"Ser bilingüe y poder viajar me abrió una ventana a otras culturas. Creo que es algo fantástico y me encanta compartir este interés en las culturas globales con amigos, colegas, estudiantes y todos los que tienen el deseo de ver el mundo."
– Georgia Seminet, Associate Professor of Spanish
Outside the Classroom
Study Abroad and Faculty-led Programs
Students majoring in Spanish at St. Edward's have dozens of choices when it comes to study abroad. And our recent travelers to Spain prove that even a single country can offer a diversity of experiences.
Zaira Villa spent the spring of 2016 studying Spanish and medical sciences in Castellon de la Plana. She selected this program because she "fell in love with the campus, the location, and the idea of an exchange program." Her time on the Mediterranean coast allowed her to spend a semester immersed in Spanish language and culture, but also reevaluate her future goals. Zaira still plans on attending medical school, but is now also considering a degree in public health and a career with Doctors Without Borders. She adds she has "been thinking about [her] education more globally."
To students considering study abroad in the future, Zaira offers simple advice: "Do it."
Domonique Pearson opted for a program focused on behavioral and social sciences in Madrid, Spain's capital. Domonique not only chose courses that would focus on improving her language skills, but also opted to spend her semester living with a host family. "I wanted to live with a host family to force myself to practice speaking Spanish and to really experience the Spanish culture through the life of a family," Domonique says. She plans to find a career that allows her to use her Spanish skills and to work with families to improve access to educational resources for their children.
"[T]he experience I had changed my life."
Katherine Nixon, a double-major in Global Studies and Spanish, was initially unsure which study abroad program would be the best fit her for. After sitting down with an advisor at the Global Engagement Office, she chose a program offered through Academic Programs International. The program, which allowed her to spend a semester in Granada, gave her the option to take all of her courses in Spanish. The students were encouraged, she says, "to really immerse themselves in Spanish society." Katherine plans to go on to law school and later work with international clients. She notes that the studying abroad gave her experience with intercultural communication, a skill that "is an important aspect of the business world, the professional world, and our modern world in general."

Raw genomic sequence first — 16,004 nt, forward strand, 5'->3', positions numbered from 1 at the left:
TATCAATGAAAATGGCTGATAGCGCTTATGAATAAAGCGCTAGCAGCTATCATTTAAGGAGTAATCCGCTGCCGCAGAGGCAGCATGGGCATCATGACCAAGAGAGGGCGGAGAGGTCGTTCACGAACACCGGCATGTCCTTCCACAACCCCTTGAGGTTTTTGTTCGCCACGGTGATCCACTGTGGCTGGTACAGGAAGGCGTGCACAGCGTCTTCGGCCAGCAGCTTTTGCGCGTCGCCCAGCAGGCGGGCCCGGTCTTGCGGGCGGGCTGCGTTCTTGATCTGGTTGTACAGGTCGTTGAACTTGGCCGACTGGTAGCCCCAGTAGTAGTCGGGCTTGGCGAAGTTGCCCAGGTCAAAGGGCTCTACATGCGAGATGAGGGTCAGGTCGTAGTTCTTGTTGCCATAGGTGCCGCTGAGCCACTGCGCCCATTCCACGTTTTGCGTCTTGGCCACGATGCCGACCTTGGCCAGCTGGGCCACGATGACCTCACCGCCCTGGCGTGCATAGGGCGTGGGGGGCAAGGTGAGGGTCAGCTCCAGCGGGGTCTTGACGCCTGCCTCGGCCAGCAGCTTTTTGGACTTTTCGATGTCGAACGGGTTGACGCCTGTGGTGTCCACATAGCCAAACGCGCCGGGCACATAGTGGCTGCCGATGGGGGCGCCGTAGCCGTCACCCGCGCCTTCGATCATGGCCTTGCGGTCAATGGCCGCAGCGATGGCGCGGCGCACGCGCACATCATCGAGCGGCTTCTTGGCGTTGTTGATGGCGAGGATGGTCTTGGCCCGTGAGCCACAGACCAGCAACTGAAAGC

"I would be lying if I said that it was never scary or intimidating. Remember, however, that happiness and fulfillment are frequently found just on the other side of fear. They were for me."
About the Minor
The study of the Spanish language provides a valuable and high-demand skill for every area of work and life, and aligns with any field of study. Student pursuing this minor will complete 18 hours of coursework
- SPAN 3330 Spanish Grammar in Context
- SPAN 3341 Effective Written Communication
- Intermediate language courses or equivalent
- 6-12 credit hours of electives
Are you a current student? Contact your advisor for next steps on declaring your major or minor.
Fulfilling the Language Requirement
What if I already speak Spanish?
If you have studied Spanish formally and did not grow up hearing the language, you are probably a second-language learner. You can take a placement test or receive credit through CLEP or AP exams. For information on receiving credit for your prior knowledge in Spanish, contact Georgia Seminet: georgias [at] stedwards.edu.
If you grew up hearing Spanish spoken by your parents or grandparents, you are probably a heritage learner. We have special classes designed to help heritage learners improve their grammar, vocabulary, and cultural knowledge. You can also take a placement test or receive credit through CLEP or AP exams. For more information, contact Emily Bernate: ebernate [at] stedwards.edu.